New here? Subscribe to Hospitalogy today

Funny story – about 400 of you were chilling in purgatory over the past couple of weeks due to a small subscribing snafu on our end. Sorry about that! If you missed any of my recent posts, I’ve linked them below:

Today we’re covering Advocate’s $27 billion merger with Atrium, Optum’s strategy with SCA, and Envision Healthcare’s recent woes.

Let’s get after it!


Advocate Aurora merges with Atrium to create $27 billion Health System

Advocate Aurora Health is merging with Atrium Health to create a $27 billion health system which will operate under a new name: Advocate Health.

The new system’s combined revenues puts it on par with that of Ascension & Providence at about $27 BILLION – good enough for the 6th largest health system in the U.S. Revenue numbers as of full-year 2021.

Advocate’s new footprint will include:

  • 67 hospitals
  • 1,000 sites of care
  • 7,600 physicians
  • 150k employees
  • 5.5 million patients
  • 2.2 million lives through 15 ACOs and 60 value-based contracts (whatever that means)
  • $5 million in annual community benefit
  • Operations across Illinois, Wisconsin, North Carolina, South Carolina, Georgia, and Alabama

Madden’s Musing.

The announcement creates one of the largest health system mergers since Providence / St. Joe’s & then CommonSpirit 5-6 years ago. It’s also right on the heels of the Intermountain-SCL merger, who consolidated in similar fashion into a $14 billion system across non-overlapping geographies. In late 2020, Atrium Health merged with Wake Forest Baptist Health into an $11.5 billion system. There’s absolutely no way that integration is done yet – right?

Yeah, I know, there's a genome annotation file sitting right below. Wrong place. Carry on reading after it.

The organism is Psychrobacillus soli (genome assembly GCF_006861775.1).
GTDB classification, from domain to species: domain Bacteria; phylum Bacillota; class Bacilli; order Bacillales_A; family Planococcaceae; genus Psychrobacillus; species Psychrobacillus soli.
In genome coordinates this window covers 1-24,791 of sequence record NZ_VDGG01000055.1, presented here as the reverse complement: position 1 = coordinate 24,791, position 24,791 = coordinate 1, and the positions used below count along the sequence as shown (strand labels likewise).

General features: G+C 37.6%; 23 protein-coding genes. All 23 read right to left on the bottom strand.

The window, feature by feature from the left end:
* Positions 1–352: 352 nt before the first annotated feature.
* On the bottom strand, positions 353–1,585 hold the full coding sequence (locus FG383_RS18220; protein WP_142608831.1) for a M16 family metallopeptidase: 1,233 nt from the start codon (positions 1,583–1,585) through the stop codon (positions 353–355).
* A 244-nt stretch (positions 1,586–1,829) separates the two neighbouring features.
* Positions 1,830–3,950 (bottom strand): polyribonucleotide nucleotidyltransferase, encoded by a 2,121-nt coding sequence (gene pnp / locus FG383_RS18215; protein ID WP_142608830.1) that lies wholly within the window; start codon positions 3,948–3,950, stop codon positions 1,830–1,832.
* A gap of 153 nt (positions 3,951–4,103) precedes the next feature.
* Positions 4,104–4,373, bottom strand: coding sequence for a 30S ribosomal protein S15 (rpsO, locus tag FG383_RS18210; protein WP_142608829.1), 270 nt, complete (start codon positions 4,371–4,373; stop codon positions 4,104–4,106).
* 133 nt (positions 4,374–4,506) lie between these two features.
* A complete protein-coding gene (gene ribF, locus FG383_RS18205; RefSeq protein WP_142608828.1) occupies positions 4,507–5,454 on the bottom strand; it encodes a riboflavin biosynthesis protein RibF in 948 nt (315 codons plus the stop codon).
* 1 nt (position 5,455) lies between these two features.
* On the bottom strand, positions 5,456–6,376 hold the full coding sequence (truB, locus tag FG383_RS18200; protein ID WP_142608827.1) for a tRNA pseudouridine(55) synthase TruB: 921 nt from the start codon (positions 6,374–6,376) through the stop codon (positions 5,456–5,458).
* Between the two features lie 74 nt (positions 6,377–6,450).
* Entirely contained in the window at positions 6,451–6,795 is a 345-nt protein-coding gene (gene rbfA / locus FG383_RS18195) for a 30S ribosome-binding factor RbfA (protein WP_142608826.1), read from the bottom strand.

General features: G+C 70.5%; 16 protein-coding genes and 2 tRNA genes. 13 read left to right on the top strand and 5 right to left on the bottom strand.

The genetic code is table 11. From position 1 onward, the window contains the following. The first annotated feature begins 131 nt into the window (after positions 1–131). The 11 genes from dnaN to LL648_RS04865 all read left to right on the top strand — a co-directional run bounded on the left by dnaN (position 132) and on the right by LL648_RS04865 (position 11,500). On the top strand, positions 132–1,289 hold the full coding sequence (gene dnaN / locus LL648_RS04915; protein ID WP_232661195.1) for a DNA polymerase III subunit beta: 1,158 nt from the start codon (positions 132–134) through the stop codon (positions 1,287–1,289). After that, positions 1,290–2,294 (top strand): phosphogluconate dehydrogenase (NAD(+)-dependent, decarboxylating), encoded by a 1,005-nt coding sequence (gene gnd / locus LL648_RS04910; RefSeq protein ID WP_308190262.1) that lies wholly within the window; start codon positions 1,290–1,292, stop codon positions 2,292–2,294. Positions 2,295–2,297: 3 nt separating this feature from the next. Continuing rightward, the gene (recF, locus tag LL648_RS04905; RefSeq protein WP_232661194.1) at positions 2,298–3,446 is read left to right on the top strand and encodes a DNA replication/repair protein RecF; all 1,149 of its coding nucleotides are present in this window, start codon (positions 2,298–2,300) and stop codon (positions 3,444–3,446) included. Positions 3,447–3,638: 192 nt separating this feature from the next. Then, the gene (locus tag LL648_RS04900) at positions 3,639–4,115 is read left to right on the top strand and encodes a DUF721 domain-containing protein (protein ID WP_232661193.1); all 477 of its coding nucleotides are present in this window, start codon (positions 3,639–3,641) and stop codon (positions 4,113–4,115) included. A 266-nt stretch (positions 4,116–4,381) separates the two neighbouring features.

Here’s an interesting little tidbit – according to the press release, Advocate Health will be structured as a joint operating company (JOC). Instead of just contributing assets in a specific area, though, the two systems appear to be layering the JOC on top of 100% of their combined footprint. Which makes me wonder why they went the JOC route.

My guess is that the structure makes it easier to unravel if things go south since existing assets will remain in each of the health systems’ respective states.

Since antitrust is top of mind, systems are opting to merge with other systems outside of their primary geographical footprints, while still giving them access to scale in order to deal with the labor and inflationary pressures of today.

Be on the lookout for a deep dive coming NEXT week on the health system merger landscape, a macro view of what’s going on for hospitals in the currently challenging operating environment, and more pertinent thoughts on the Advocate-Atrium merger.



SCA quietly rebrands to SCA Health

With little fanfare, UnitedHealthcare’s Optum appears to have rebranded Surgical Care Affiliates into SCA Health. Under the new slick angular logo and rebranding that everyone seems to be copying, Optum’s strategy is now pretty clear for SCA – create a physician enablement platform to allow specialists in particular to transition to risk-based arrangements.

Join the thousands of healthcare professionals who read Hospitalogy

Subscribe to get expert analysis on healthcare M&A, strategy, finance, and markets.

This field is for validation purposes and should be left unchanged.

No spam. Unsubscribe any time.

They’ll achieve this goal by aligning with health systems, local market health plans, and the practices themselves through the new SCA platform – a “physician-led, MSO-model of practice management that restores physician agency by aligning incentives to support growth and transition to value.”